Cloudera has announced the Shared Data Experience (SDX) will now be part of Cloudera Altus, a machine learning and analytics Platform-as-a-Service.
SDX is a framework that applies a centralized and consistent framework for schema, security, and governance, allowing multiple applications to run against shared data. The update to the solution provides organizations with the ability to do things such as preventative maintenance and advanced threat detection.
By integrating SDX into the solution, Cloudera Altus cloud services — Altus Data Engineering, Altus Analytic DB and the forthcoming Altus Data Science — are able to securely access data across services. The solution provides one source of metadata, ensuring that there is no replication of data, inconsistencies, or uncertainty about the integrity of the data.
“For the past decade, Cloudera has been delivering on data warehousing solutions, and we’ve come up with reference architectures in partnership with our customers where we’ve come up with best practices and actual implementation in practices for building a metadata security governance framework,” said Mala Ramakrishnan, head of marketing for cloud solutions at Cloudera. “And so now what we’re doing is we’re actually productizing that. It’s not a standalone product, it’s really baked into the platform.”
“Traditional approaches to this tend to be very siloed,” explained Nik Rouda, marketing director for platforms at Cloudera. Most approaches come at it from the angle of a single domain, such as just SQL analytics or just streaming analytics, for example. Each of those separate services would have its own unique stack, which means its own set of tools, Rouda explained.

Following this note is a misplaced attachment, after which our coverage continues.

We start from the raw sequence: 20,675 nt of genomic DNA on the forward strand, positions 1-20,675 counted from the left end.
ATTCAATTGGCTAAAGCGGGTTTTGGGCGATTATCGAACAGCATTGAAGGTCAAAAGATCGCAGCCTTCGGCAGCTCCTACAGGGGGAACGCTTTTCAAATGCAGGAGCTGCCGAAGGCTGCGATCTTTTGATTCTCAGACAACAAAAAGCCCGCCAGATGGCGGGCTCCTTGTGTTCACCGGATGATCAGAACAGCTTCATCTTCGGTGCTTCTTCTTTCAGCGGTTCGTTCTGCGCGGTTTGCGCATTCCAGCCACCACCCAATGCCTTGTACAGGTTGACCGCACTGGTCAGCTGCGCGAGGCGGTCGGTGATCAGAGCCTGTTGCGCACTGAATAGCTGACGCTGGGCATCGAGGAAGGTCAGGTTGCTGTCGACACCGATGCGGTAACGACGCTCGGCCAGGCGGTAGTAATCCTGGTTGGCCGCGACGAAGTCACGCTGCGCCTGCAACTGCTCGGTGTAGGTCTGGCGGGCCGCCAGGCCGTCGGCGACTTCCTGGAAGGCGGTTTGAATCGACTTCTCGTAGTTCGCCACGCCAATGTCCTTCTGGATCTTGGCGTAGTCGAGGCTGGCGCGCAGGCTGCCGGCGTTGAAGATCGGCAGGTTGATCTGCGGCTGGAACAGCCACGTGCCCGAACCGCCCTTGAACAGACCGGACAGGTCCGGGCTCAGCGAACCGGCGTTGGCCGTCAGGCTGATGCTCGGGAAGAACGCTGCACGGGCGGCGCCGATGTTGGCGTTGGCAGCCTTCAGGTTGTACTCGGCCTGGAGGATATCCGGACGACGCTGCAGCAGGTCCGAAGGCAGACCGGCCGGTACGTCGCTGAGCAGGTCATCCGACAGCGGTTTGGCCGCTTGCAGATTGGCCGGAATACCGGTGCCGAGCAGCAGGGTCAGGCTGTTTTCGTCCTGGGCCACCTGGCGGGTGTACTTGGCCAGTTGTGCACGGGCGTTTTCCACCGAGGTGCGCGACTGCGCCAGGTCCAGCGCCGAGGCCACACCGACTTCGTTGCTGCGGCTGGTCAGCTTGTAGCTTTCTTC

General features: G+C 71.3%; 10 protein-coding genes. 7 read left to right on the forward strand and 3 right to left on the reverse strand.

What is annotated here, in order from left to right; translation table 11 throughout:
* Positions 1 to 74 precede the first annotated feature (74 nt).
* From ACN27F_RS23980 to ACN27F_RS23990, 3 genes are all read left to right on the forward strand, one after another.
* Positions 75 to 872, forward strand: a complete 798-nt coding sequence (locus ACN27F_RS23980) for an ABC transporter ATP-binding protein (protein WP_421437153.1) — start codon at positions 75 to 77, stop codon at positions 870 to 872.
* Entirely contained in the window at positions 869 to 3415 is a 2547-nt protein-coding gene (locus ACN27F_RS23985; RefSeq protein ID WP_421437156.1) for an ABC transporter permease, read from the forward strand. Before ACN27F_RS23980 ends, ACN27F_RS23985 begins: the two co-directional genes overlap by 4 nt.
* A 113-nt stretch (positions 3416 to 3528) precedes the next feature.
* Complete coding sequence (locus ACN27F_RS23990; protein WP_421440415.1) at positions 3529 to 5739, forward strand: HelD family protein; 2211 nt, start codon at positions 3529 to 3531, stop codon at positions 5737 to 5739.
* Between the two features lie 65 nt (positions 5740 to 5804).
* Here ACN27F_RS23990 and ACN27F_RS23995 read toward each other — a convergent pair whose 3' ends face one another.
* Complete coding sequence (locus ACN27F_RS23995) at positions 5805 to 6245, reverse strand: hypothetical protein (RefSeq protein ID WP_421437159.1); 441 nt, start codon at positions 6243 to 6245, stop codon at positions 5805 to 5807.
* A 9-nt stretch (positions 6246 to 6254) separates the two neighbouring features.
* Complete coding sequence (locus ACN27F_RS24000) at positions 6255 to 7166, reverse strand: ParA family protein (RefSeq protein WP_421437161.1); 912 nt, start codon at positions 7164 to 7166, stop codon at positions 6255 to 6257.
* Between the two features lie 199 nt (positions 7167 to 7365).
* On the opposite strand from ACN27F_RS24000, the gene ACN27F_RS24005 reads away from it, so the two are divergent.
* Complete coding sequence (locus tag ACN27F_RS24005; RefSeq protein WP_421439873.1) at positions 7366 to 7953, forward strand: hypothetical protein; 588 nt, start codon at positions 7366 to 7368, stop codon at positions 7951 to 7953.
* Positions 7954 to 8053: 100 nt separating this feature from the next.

According to the company’s announcement, “well-known data analytics services fall short of being able to solve these business use cases because they support only single-purpose workloads that are not designed to work with other cloud data services. Often data must be manually moved from service to service, stored in a new format, and have usage policies re-defined at great effort and risk. Attempting to integrate these analytics services requires expensive custom development, and may result in poor performance, inconsistent user experience, and security and governance problems.”
Rouda said that it is easy for companies to say they want to put all of their data in one service, but there is a lot more to it than that. According to him, the important part is to have a unified approach to security and governance, building off of having a common catalogue about data, schema, technical definitions, and also the business context.